When Did Jesus Get Baptized?
According to Bible chronology, Jesus got baptized in the autumn of A.D. 27 (Matthew 3:13–17; Mark 1:9–11; Luke 3:21–22). The Bible tells us, “Now in the fifteenth year of the reign of Tiberius Caesar… the word of God came to John the son of Zacharias in the wilderness. And he went into all the region around the Jordan, preaching a baptism of repentance for the remission of sins”; “When all the people were baptized, it came to pass that Jesus also was baptized” (Luke 3:1-3, 21).
In ancient times, it was the common custom to date incidents by the regnal years of a ruling king or by the names of officials under whom the events took place. There was no universal chronology in any way like what we use today. Luke seems to have been using the kind of chronological calculation then used among the Jews. On the basis of a fall-to-fall year and the nonaccession-year system for figuring regnal years, the first year of Tiberius would be seen to have closed in the autumn of A.D. 14. Correspondingly, his “fifteenth year” would start in the autumn of A.D. 27 and reach till the autumn of A.D. 28. The baptism of Christ took place during the fall of A.D. 27, and thus very early in the “fifteenth year” of Tiberius.
John the Baptist had possibly been preaching for about six months by then (Matthew 3:1). Inasmuch as the baptism of Christ occurred in the autumn, it is reasonable to believe that it may have occurred during a festival. The autumn was the time of three important festivals: Rosh Hashanah, or the festival of the blowing of the trumpets (Leviticus 23:24; Numbers 29:1); Yom Kippur, the Day of Atonement (Exodus 30:10; Leviticus 16); and the Feast of Tabernacles (Exodus 23:16; Leviticus 23:34). At the third festival all males were expected to appear before the Lord at Jerusalem (Exodus 23:14–17).
The Holy Spirit was guiding both John and Jesus to this date. Though Jesus and John were related by blood, they had no direct acquaintance (John 1:31–33). John had heard of the events connected with the birth and childhood of Jesus and believed Him to be the Messiah. Also, it had been revealed to John that the Messiah would seek baptism at his hands, and that a sign would then be given identifying Him as the Messiah (John 1:31–33).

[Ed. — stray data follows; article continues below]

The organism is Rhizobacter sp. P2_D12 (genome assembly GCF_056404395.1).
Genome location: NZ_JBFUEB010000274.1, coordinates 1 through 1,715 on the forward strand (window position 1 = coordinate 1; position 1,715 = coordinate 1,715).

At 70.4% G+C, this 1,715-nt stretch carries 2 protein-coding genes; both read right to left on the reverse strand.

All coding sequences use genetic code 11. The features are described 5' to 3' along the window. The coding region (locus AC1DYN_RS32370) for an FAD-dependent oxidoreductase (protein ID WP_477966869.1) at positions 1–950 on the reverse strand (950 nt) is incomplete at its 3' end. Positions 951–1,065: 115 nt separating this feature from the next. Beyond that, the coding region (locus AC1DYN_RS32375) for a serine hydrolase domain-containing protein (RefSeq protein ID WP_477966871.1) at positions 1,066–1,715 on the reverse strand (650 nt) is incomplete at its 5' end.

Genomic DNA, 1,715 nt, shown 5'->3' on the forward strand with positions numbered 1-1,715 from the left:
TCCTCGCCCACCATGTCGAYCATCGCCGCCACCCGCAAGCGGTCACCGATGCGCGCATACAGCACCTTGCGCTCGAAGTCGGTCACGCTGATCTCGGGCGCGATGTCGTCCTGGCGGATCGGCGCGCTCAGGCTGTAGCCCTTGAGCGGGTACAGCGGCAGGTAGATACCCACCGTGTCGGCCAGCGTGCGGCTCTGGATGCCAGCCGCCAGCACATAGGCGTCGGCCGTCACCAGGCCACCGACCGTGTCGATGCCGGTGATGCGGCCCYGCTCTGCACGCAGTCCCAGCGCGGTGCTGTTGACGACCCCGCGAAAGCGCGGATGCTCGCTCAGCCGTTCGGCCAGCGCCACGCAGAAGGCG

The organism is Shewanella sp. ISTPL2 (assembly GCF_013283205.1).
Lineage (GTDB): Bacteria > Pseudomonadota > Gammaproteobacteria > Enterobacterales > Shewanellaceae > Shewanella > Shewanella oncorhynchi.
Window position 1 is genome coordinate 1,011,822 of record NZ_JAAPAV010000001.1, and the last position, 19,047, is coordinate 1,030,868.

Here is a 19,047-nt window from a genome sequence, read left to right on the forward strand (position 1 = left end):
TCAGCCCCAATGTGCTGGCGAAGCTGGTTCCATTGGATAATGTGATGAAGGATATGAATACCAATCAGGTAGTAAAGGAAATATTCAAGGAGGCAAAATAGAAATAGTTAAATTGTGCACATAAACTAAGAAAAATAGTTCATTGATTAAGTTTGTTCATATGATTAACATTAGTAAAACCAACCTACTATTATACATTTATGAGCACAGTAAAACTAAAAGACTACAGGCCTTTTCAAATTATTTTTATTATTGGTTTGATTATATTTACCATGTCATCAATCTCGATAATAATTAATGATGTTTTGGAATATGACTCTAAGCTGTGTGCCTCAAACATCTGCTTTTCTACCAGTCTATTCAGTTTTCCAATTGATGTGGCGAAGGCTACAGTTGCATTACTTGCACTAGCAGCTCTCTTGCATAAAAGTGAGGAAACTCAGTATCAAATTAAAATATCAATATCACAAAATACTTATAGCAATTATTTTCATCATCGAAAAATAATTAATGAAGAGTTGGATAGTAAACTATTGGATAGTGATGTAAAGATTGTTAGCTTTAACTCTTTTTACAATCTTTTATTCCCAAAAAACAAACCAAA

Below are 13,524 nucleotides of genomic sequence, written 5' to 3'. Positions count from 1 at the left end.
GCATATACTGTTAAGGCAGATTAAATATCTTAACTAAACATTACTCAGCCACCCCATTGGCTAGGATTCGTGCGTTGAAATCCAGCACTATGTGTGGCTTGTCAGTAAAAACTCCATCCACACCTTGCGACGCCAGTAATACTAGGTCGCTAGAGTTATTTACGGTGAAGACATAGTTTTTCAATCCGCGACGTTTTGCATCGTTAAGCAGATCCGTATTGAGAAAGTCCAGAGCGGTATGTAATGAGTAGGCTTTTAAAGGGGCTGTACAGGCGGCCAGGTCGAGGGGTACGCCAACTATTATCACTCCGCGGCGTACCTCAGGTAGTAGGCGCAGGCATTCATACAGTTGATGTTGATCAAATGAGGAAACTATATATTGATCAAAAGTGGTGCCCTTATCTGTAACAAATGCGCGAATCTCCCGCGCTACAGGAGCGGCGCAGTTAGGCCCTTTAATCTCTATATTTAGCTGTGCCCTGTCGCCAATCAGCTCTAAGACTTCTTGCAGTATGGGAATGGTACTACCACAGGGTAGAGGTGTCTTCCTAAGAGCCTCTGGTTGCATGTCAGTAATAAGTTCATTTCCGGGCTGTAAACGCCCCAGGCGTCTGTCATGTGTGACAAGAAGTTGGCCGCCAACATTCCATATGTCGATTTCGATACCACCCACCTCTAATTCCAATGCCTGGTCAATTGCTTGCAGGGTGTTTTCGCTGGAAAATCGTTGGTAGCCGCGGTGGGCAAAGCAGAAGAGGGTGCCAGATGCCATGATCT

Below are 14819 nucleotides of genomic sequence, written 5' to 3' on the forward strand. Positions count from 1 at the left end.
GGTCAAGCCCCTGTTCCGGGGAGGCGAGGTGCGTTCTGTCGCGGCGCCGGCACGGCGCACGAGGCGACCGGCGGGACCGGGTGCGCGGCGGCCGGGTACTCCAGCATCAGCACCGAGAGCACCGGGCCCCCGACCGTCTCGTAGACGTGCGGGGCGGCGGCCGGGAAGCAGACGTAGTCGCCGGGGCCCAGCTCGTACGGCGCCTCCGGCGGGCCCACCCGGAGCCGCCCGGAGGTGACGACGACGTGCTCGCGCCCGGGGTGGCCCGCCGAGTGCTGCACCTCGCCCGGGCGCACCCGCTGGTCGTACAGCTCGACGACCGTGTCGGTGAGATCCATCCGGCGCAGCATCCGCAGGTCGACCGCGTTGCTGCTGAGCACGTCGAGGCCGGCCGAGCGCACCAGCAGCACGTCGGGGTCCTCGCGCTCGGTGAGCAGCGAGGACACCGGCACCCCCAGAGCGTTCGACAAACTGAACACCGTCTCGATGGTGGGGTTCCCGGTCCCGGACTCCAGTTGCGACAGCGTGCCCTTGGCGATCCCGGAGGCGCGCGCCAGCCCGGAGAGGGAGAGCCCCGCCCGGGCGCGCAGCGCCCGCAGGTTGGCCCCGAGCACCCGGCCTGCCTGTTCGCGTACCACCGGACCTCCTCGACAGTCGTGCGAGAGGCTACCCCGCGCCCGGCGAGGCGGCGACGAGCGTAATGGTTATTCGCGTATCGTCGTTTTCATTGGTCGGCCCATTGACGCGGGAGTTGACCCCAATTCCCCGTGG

Jesus came to John at the Jordan to be baptized. But John refused saying, “‘I need to be baptized by You, and are You coming to me?’ But Jesus said to him, ‘permit it to be so now, for it is fitting for us to fulfill all righteousness.’ Then he allowed Him” (Matthew 3: 13-15). John realized his own unworthiness when Jesus asked him to baptize Him.
It was not proper to baptize Jesus in acknowledgment of personal sins, for He had no sins of which to repent but as our example it was fitting for Him to accept baptism. After the baptism, John announced to all, “Behold! The Lamb of God who takes away the sin of the world! This is He of whom I said, ‘After me comes a Man who is preferred before me, for He was before me.’ I did not know Him; but that He should be revealed to Israel, therefore I came baptizing with water” (John 1:29-31).
Jesus’ baptism was an example for the sinner to receive not only forgiveness but also cleansing. His baptism symbolized the sinner’s death and resurrection to the newness of life (2 Corinthians 5:21). The sinner’s sins were counted to Christ, as if they were His, so Christ’s righteousness is credited to the sinner as if it was his.
In His service,